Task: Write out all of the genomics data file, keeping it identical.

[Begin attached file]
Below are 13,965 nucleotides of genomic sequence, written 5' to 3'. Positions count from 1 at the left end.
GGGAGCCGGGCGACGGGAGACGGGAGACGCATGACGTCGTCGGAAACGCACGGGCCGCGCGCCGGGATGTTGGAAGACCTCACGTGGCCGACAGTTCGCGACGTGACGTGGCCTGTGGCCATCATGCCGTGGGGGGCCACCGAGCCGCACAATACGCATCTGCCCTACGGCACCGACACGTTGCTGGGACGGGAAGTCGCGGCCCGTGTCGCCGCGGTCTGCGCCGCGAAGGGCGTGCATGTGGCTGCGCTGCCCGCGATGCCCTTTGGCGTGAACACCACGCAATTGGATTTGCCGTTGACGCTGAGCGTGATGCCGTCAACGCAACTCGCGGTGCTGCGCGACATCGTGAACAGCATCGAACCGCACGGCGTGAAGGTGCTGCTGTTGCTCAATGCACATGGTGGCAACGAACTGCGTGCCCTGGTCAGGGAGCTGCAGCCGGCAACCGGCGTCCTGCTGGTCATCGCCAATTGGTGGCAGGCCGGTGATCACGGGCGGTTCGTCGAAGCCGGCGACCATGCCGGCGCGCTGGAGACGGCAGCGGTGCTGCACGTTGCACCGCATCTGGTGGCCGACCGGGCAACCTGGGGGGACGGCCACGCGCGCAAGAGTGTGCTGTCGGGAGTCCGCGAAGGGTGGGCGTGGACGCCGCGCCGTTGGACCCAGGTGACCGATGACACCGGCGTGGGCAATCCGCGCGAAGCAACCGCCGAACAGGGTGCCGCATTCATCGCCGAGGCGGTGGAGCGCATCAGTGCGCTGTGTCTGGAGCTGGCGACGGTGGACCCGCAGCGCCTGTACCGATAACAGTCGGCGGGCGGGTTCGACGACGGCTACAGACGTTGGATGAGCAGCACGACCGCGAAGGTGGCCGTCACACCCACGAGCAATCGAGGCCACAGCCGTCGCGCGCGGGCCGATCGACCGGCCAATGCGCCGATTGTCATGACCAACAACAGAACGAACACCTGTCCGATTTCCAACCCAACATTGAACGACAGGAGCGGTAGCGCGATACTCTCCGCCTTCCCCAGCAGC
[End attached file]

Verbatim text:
Below are 13,965 nucleotides of genomic sequence, written 5' to 3'. Positions count from 1 at the left end.
GGGAGCCGGGCGACGGGAGACGGGAGACGCATGACGTCGTCGGAAACGCACGGGCCGCGCGCCGGGATGTTGGAAGACCTCACGTGGCCGACAGTTCGCGACGTGACGTGGCCTGTGGCCATCATGCCGTGGGGGGCCACCGAGCCGCACAATACGCATCTGCCCTACGGCACCGACACGTTGCTGGGACGGGAAGTCGCGGCCCGTGTCGCCGCGGTCTGCGCCGCGAAGGGCGTGCATGTGGCTGCGCTGCCCGCGATGCCCTTTGGCGTGAACACCACGCAATTGGATTTGCCGTTGACGCTGAGCGTGATGCCGTCAACGCAACTCGCGGTGCTGCGCGACATCGTGAACAGCATCGAACCGCACGGCGTGAAGGTGCTGCTGTTGCTCAATGCACATGGTGGCAACGAACTGCGTGCCCTGGTCAGGGAGCTGCAGCCGGCAACCGGCGTCCTGCTGGTCATCGCCAATTGGTGGCAGGCCGGTGATCACGGGCGGTTCGTCGAAGCCGGCGACCATGCCGGCGCGCTGGAGACGGCAGCGGTGCTGCACGTTGCACCGCATCTGGTGGCCGACCGGGCAACCTGGGGGGACGGCCACGCGCGCAAGAGTGTGCTGTCGGGAGTCCGCGAAGGGTGGGCGTGGACGCCGCGCCGTTGGACCCAGGTGACCGATGACACCGGCGTGGGCAATCCGCGCGAAGCAACCGCCGAACAGGGTGCCGCATTCATCGCCGAGGCGGTGGAGCGCATCAGTGCGCTGTGTCTGGAGCTGGCGACGGTGGACCCGCAGCGCCTGTACCGATAACAGTCGGCGGGCGGGTTCGACGACGGCTACAGACGTTGGATGAGCAGCACGACCGCGAAGGTGGCCGTCACACCCACGAGCAATCGAGGCCACAGCCGTCGCGCGCGGGCCGATCGACCGGCCAATGCGCCGATTGTCATGACCAACAACAGAACGAACACCTGTCCGATTTCCAACCCAACATTGAACGACAGGAGCGGTAGCGCGATACTCTCCGCCTTCCCCAGCAGC